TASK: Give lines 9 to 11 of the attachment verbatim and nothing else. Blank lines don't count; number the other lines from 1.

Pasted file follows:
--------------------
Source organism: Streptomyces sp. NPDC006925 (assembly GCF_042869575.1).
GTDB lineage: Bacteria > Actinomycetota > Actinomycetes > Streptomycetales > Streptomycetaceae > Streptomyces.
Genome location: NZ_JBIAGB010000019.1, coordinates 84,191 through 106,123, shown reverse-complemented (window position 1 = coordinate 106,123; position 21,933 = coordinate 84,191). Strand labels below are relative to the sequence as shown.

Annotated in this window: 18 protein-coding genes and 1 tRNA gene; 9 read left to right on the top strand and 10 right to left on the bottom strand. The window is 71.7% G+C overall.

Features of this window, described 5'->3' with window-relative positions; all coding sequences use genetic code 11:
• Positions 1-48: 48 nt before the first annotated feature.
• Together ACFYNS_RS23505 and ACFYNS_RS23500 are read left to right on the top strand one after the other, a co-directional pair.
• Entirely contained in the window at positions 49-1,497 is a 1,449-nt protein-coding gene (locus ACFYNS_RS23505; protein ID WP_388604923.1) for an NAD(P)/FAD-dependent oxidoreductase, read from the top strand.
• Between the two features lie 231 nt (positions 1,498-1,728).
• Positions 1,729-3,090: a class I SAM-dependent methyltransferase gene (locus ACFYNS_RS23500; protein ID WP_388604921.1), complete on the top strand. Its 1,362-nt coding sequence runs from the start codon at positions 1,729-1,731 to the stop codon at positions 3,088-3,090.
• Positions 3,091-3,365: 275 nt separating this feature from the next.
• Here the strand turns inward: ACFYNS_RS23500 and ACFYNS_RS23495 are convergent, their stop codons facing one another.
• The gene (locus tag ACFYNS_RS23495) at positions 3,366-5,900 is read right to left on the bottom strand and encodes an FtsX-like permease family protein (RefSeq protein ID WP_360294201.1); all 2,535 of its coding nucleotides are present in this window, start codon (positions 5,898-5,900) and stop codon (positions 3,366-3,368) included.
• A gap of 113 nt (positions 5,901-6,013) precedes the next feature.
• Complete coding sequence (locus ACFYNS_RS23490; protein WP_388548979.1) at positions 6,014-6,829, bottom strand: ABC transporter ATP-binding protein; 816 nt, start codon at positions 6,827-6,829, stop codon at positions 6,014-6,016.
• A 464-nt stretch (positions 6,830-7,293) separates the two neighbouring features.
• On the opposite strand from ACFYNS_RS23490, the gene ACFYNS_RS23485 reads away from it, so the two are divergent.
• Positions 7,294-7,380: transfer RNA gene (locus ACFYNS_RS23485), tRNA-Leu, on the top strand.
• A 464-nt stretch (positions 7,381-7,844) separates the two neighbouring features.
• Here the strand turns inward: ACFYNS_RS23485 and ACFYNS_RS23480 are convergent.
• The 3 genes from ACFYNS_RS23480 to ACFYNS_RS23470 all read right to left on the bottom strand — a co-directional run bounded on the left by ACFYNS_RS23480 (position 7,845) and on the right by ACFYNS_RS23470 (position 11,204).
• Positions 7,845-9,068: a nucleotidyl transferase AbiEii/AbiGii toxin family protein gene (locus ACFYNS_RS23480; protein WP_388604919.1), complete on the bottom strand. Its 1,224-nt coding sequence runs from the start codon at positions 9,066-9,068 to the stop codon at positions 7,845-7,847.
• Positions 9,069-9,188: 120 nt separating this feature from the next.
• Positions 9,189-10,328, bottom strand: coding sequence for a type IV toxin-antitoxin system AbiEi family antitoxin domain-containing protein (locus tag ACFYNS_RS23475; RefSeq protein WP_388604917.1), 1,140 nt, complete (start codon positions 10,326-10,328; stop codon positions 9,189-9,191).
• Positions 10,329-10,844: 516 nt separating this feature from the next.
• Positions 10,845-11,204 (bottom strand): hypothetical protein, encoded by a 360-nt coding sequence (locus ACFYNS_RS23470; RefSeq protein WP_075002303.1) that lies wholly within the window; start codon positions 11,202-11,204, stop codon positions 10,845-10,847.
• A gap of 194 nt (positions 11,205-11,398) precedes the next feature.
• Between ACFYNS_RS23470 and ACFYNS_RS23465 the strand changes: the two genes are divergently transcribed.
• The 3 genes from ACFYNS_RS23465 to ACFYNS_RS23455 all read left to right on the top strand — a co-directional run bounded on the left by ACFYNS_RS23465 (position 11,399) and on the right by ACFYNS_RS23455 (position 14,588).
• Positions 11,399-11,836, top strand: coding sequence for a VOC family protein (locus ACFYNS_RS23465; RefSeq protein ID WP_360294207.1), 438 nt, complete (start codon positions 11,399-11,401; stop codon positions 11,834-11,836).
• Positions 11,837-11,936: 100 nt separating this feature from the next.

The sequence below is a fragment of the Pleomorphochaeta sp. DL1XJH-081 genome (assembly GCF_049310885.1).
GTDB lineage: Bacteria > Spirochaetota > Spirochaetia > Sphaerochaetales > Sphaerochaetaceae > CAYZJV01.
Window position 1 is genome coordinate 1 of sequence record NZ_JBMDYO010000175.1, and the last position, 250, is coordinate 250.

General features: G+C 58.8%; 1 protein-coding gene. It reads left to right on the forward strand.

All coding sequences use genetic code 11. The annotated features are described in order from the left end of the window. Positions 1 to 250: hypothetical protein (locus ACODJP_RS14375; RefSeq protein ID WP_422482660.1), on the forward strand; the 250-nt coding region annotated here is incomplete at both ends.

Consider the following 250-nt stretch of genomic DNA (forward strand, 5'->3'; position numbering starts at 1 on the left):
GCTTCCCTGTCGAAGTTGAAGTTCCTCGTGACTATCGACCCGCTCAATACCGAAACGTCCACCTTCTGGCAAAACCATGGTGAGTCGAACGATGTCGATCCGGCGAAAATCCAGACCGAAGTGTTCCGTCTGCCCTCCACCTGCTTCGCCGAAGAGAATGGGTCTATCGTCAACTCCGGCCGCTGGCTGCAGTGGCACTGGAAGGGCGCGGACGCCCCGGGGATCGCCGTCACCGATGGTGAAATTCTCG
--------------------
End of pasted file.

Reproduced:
• Between the two features lie 231 nt (positions 1,498-1,728).
• Positions 1,729-3,090: a class I SAM-dependent methyltransferase gene (locus ACFYNS_RS23500; protein ID WP_388604921.1), complete on the top strand. Its 1,362-nt coding sequence runs from the start codon at positions 1,729-1,731 to the stop codon at positions 3,088-3,090.
• Positions 3,091-3,365: 275 nt separating this feature from the next.